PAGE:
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Chinese Slang Series – Lesson 6: 辣妹

August 6, 2011

辣妹 (làmèi, hot girl)

辣 (là, spicy) is a word that many people are already familiar with if they’ve been to China.  A lot of foreigners have learned this word the hard way, and make a habit of asking for their food 不辣 (bú là, not spicy).  When coupled with 妹 (mèi, girl), the term refers to an attractive girl. 

So how, exactly, did the term for “spicy” come to mean “physically attractive”? To begin to understand, we can look to the English analogue of 辣: “hot.”  While the Chinese word only refers to women, the language also has terms for physically attractive men-猛男 (Měng nán, masculine guy).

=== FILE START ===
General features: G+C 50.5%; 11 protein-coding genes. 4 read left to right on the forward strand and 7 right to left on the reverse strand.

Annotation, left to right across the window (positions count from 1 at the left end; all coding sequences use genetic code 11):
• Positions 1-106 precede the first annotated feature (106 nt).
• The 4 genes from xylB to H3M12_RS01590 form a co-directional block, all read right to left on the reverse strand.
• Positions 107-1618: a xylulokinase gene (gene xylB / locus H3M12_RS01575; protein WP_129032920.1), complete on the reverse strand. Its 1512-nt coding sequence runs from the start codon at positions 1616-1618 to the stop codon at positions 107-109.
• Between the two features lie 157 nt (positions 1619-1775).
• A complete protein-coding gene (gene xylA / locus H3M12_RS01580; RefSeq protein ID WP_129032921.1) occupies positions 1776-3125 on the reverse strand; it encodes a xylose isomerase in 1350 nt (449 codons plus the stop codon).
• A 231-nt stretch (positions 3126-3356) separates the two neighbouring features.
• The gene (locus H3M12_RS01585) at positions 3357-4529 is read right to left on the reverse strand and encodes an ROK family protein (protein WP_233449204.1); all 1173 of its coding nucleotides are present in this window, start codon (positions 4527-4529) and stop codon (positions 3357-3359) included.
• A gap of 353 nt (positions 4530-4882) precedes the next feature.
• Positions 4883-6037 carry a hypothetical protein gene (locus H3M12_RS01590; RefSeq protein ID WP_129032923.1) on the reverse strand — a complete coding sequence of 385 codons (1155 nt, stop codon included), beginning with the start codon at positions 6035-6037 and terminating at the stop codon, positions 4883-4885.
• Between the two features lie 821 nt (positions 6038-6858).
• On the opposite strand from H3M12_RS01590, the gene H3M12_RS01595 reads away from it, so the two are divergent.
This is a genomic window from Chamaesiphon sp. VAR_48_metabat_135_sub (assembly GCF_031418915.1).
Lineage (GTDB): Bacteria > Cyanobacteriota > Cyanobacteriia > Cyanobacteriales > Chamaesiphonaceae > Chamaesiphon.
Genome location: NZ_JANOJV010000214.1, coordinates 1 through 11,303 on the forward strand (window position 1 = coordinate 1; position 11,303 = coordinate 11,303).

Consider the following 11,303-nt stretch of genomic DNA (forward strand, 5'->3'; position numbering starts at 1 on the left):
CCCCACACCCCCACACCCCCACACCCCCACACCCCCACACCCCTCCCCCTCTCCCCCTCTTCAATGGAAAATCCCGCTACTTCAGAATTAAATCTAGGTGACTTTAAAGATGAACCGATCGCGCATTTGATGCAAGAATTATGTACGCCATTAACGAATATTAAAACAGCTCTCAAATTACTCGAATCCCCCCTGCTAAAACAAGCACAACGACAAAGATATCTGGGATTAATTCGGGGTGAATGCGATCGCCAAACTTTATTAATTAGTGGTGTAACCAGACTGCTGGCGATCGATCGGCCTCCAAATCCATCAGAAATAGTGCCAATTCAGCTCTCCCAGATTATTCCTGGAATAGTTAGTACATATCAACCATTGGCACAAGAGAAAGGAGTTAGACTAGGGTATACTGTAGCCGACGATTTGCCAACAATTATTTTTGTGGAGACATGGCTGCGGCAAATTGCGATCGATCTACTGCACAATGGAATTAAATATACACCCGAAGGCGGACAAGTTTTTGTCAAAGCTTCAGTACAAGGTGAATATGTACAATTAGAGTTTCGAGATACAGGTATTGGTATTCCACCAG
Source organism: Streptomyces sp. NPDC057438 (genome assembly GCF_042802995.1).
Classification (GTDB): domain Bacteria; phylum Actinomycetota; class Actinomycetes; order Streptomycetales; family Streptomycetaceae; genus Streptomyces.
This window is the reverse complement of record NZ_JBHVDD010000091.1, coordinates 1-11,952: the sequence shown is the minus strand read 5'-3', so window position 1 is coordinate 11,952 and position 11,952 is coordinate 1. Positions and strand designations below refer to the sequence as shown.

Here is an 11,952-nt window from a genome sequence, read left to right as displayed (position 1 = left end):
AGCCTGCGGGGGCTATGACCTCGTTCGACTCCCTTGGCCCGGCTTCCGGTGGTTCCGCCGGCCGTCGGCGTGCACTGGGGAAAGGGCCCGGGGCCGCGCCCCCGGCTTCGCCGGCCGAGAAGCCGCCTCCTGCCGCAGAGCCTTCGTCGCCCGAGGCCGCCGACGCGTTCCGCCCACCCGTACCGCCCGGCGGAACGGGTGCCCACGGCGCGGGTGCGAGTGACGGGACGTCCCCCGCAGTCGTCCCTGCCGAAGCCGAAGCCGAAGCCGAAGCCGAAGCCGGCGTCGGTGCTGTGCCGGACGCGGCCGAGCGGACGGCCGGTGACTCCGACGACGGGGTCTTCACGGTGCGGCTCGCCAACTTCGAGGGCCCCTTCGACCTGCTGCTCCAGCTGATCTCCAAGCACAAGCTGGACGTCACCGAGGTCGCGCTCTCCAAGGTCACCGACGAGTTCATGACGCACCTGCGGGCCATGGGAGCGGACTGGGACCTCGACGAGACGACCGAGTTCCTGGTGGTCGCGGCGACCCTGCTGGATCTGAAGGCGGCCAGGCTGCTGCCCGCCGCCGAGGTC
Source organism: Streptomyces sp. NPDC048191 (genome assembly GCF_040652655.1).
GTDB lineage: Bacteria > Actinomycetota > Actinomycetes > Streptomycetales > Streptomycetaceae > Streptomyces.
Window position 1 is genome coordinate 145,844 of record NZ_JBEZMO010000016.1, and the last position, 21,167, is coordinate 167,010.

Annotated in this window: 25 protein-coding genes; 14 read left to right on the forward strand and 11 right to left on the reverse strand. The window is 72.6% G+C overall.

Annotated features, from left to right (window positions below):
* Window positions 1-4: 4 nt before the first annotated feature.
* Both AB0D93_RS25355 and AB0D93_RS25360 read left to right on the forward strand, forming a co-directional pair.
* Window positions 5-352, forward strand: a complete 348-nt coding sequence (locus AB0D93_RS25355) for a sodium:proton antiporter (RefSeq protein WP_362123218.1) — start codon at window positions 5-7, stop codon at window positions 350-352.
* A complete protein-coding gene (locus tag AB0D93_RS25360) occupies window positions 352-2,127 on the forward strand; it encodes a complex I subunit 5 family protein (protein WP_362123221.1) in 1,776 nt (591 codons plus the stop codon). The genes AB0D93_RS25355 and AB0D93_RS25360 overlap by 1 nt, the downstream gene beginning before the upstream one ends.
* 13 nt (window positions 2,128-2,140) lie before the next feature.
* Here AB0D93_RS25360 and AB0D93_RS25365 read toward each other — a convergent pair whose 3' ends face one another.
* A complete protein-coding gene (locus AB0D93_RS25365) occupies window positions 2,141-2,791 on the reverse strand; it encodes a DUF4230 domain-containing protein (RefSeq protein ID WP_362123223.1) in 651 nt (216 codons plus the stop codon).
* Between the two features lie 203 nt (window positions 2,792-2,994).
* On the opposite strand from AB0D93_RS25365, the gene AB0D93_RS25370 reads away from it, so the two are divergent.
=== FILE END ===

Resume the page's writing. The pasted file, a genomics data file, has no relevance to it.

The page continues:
“Hot” refers most often to temperature, so how did it come to refer to an attractive person?  Well, when a human being notices someone attractive, their heart rate speeds up and their blood pressure rises, making them feel hotter. The same thing happens when we eat spicy food.  In English, spicy food is also termed “hot,” but in Chinese there are distinct words for heat and spiciness—the connection between the physical effects of 辣菜 (là cài, spicy food) and 辣妹(làmèi, spicy girl) is immediate and direct.

And here you can find an application of this slang from the Cheng & Tsui staff: